How does Bartleby embody the characterization of "introvert"?

Expert Answers

An illustration of the letter 'A' in a speech bubbles

Bartleby, from Herman Melville's short story "Bartleby the Scrivener, A Tale of Wall Street," embodies the characterization of the "introvert" in various ways. In fact, the reader is quickly informed by the story's narrator, the lawyer for whom Bartleby has come to work as a scrivener, that "While of other law-copyists I might write the complete life, of Bartleby nothing of that sort can be done." An introvert's trait of not routinely engaging in small talk can be inferred from the narrator's observation.

Similarly, introverts prefer working alone and will often refrain, if at all possible, from working on assignments in groups. While Bartleby initially completed long and dull copying projects efficiently on his own, joining others to participate in even quick tasks was not an option for him. This is seen not only later in the story, when Bartleby will not join the rest of the office in reviewing a document, but even early on, when Bartleby is asked to "examine a small" paper with only the lawyer:

In this very attitude did I sit when I called to him, rapidly stating what it was I wanted him to do—namely, to examine a small paper with me. Imagine my surprise, nay, my consternation, when without moving from his privacy, Bartleby in a singularly mild, firm voice, replied, "I would prefer not to."

"I would prefer not to" becomes, throughout the story, Bartleby's most consistent and effective refrain, enabling him to engage or, more accurately, not engage according to his preference.

Also, introverts typically prefer solitude or will seek out solitude, especially after social interactions. Bartleby epitomizes this characteristic to the extreme. When describing his horror at discovering that Bartleby is in fact living in his law offices, the lawyer concludes,

His poverty is great; but his solitude, how horrible! Think of it. Of a Sunday, Wall-street is deserted as Petra; and every night of every day it is an emptiness. This building too, which of week-days hums with industry and life, at nightfall echoes with sheer vacancy, and all through Sunday is forlorn. And here Bartleby makes his home; sole spectator of a solitude which he has seen all populous—a sort of innocent and transformed Marius brooding among the ruins of Carthage!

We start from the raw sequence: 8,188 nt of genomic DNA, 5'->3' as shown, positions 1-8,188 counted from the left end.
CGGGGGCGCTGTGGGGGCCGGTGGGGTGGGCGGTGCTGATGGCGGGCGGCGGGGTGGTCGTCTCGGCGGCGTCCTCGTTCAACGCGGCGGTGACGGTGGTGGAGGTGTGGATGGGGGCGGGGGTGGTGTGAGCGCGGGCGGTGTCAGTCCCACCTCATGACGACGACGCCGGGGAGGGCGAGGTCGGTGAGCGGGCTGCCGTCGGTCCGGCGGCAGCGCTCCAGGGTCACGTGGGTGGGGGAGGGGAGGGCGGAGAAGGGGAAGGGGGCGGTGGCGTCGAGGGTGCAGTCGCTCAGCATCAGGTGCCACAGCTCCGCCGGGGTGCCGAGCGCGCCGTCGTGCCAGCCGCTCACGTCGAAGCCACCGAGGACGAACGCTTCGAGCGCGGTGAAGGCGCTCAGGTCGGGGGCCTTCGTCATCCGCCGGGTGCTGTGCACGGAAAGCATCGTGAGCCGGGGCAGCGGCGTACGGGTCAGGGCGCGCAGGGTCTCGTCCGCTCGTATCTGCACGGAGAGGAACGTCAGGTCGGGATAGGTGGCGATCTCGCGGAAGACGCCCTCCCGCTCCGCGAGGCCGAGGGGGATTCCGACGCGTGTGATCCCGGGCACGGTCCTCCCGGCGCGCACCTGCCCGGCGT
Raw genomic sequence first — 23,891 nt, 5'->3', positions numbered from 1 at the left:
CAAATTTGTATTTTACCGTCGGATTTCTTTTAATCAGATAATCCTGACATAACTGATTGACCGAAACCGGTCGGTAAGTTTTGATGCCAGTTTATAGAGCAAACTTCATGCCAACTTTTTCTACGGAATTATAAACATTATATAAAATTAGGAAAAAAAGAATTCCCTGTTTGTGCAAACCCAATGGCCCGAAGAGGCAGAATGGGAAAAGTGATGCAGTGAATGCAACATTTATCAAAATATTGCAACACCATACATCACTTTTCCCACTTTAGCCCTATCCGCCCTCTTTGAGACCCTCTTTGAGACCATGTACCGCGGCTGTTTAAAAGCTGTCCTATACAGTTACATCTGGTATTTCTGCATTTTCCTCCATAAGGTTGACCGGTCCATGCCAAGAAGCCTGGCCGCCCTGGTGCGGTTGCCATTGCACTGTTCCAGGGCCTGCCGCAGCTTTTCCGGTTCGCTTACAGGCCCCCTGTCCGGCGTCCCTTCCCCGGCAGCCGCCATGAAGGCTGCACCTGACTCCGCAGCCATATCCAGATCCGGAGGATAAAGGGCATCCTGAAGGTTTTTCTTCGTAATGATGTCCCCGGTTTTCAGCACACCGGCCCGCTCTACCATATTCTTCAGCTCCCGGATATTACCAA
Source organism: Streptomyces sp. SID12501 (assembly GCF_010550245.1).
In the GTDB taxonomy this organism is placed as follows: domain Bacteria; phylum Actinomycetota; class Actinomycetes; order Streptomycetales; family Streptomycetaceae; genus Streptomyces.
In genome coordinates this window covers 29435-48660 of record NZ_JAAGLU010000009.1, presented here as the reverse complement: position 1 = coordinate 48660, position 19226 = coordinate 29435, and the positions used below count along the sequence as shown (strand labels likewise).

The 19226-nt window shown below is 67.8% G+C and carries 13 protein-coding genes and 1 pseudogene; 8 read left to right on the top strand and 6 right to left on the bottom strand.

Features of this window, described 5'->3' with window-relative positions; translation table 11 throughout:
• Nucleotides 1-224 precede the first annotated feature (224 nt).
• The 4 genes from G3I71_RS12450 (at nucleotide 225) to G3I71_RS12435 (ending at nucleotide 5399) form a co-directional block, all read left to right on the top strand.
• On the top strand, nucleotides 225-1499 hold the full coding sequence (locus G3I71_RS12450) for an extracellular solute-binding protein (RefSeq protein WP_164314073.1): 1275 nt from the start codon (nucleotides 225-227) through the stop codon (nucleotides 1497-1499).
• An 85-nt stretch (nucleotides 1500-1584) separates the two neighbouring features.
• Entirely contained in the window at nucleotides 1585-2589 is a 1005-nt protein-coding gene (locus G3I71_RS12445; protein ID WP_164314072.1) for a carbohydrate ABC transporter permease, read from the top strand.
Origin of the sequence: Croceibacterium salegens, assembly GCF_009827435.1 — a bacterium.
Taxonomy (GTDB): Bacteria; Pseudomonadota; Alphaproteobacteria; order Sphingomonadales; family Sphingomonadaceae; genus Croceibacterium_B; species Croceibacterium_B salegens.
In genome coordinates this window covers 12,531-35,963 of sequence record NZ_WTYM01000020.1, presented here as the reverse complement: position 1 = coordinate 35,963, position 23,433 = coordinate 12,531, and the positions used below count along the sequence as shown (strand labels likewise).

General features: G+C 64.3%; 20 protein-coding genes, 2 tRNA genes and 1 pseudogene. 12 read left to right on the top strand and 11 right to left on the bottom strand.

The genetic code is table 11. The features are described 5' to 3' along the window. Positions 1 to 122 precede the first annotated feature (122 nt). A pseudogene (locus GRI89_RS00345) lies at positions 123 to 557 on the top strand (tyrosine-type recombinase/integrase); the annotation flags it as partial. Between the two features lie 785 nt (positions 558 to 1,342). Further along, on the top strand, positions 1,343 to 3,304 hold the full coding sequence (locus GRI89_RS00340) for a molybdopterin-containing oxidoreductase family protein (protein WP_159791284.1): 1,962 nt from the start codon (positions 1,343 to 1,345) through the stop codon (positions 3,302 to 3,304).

Not being an introvert himself, the lawyer cannot fathom, so much so that his language exudes hyperbole, the misery of one who would choose such a "forlorn" existence.

Finally, and perhaps a most discouraging fact of introversion, is that those who are not typically socially engaged are often thought of in unfavorable ways. Bartleby's passiveness and lack of verbal forthrightness is mistaken by the lawyer for "haughtiness":

And more than all, I remembered a certain unconscious air of pallid—how shall I call it?—of pallid haughtiness, say, or rather an austere reserve about him, which had positively awed me into my tame compliance with his eccentricities.

Bartleby, like many introverts, does not have the social resources, nor the inclination, to adhere to societal expectations. He is truly a fascinating character, and perhaps his introversion is one of the reasons why!

Approved by eNotes Editorial Team
An illustration of the letter 'A' in a speech bubbles

Introverts are individuals who derive energy from being alone. They tend to prefer solitary activities and become exhausted if forced to interact with other people for too long a period.

Bartleby seems a classic introvert. He does not interact with his coworkers much. He is often alone. He appears to have no social life beyond his workplace.

However, Bartleby is not an example of a healthy introvert. He is morose. He is not active. He eventually stops doing his work, telling his boss he would "prefer not to" anytime he is called out on it. Eventually, he dies in prison, allowing himself to waste away.